They’re usually more energy-efficient at this stage than lower-end models to help reduce your electric bill, and they have more high-tech control systems on them like touchscreens.
These spas also give you access to high-quality water care and filtration systems that can lower your maintenance costs, and they have longer warranties attached than other tiers.
Luxury Hot Tubs – $13,000 and Up
You’ll get the very best that hot tubs have to offer with this top tier, and you get more energy savings with minimal upkeep, all wrapped in a design that is very simple to operate.
You can get premium-level jet systems, excellent filtration systems to ensure you have clear water, and innovative designs to match your decor.
Additionally, both luxury and premium hot tubs come with a host of additional features that make them easier and less time-consuming to maintain.
The materials easily allow this product to last more than 10 years, and this includes surviving heavy usage.
The Biggest Factors That Impact Hot Tub Prices
Now that you know what the most popular tiers are for pricing, you’ll want to know what the biggest factors are that will make your hot tub pricing fluctuate.
As it can quickly climb, it’s important to figure out what you absolutely need and what features you can cut out to stay on budget.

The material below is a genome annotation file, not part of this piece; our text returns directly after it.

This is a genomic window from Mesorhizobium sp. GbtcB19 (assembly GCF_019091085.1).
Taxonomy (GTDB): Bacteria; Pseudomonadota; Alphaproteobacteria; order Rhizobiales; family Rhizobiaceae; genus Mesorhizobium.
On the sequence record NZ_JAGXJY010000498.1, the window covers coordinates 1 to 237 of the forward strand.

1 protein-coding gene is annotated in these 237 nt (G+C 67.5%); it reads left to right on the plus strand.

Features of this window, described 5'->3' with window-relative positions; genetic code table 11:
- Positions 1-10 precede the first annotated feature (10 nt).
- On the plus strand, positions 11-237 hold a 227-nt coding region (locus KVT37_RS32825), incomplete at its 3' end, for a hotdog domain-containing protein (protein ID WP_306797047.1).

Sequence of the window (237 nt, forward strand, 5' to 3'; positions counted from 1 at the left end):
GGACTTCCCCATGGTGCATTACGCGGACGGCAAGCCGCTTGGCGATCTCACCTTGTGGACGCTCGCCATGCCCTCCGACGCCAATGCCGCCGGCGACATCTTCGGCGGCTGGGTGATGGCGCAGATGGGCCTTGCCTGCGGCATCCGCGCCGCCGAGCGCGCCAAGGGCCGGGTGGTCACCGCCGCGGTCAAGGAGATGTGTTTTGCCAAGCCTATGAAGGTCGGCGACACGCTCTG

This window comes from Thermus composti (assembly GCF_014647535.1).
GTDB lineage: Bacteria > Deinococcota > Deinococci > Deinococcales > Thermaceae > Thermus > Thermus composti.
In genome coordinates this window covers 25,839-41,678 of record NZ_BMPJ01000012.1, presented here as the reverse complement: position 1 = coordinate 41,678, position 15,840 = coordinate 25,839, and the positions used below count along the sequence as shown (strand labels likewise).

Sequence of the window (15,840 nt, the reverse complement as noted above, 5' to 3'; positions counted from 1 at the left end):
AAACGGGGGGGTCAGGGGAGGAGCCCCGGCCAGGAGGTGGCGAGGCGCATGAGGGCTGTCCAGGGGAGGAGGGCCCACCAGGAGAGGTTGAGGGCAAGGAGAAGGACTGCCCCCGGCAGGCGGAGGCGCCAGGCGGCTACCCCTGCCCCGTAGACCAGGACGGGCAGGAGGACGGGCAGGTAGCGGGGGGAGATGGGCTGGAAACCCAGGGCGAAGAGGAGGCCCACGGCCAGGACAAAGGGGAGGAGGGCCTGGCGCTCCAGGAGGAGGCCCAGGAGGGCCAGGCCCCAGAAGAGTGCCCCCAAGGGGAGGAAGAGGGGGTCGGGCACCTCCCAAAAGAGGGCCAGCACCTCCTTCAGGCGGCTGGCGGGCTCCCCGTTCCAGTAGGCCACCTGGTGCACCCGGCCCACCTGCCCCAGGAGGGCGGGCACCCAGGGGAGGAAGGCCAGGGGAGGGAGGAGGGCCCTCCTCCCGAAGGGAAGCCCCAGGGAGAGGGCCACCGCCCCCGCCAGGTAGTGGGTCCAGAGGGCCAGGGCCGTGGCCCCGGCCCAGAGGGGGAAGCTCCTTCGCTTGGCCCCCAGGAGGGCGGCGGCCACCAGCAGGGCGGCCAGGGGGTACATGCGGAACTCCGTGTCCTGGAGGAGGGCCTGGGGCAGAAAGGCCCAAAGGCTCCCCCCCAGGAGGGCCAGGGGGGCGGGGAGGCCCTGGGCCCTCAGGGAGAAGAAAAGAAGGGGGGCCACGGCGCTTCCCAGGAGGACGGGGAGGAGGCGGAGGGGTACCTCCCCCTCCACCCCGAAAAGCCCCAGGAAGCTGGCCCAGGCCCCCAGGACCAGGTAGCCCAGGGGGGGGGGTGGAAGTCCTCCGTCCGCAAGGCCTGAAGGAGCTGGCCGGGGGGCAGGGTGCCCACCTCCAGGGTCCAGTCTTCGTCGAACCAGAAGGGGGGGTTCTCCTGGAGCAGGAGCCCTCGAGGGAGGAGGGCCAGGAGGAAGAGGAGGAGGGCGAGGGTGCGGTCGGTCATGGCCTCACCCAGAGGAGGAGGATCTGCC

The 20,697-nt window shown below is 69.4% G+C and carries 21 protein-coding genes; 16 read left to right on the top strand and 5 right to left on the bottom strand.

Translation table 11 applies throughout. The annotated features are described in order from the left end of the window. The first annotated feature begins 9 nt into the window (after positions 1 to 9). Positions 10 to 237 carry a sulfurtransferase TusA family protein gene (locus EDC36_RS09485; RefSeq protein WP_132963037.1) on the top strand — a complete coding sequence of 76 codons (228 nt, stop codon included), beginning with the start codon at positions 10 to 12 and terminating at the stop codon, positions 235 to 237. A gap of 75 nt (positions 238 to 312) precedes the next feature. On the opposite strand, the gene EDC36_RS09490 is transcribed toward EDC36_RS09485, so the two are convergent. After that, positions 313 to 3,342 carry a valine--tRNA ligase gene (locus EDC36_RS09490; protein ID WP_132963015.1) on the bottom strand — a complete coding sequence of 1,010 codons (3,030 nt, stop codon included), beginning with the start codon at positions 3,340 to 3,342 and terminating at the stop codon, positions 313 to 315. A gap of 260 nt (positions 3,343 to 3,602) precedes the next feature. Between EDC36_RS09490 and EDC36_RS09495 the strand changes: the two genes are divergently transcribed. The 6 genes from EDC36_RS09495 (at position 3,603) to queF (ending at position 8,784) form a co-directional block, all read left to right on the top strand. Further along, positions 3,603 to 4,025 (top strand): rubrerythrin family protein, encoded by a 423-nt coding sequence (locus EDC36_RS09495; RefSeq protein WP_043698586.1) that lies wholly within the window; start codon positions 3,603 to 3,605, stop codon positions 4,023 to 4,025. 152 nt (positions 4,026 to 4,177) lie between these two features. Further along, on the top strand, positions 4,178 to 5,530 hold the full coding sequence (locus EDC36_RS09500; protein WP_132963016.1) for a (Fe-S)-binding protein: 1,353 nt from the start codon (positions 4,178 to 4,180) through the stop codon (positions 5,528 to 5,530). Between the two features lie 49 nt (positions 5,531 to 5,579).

You will pay more upfront if you choose a hot tub that has a higher energy-efficiency rating, but it’ll cause your ongoing energy costs to be much lower. So, this will help you save more money over the long run.
For the majority of people, the cost to run a hot tub with a higher energy efficiency rating is only $10.00 to $20.00 more a month, but this can increase if you live in a colder climate and run your hot tub constantly.
You get the choice of an inground, inflatable, or portable model when you pick out your hot tub, and the body design you pick will directly impact your total costs.
Inground models are the most expensive option out of the three because they have a much more permanent design with an installation process that typically involves specialized equipment and professional contractors.
You have to add in excavation, cement foundation pouring, design work, and landscaping to your hot tub price, but you get a higher customization level that the other two body styles don’t offer.
A portable hot tub is a bit of a misnomer because it’s technically portable, but this is still a large-scale project to take on.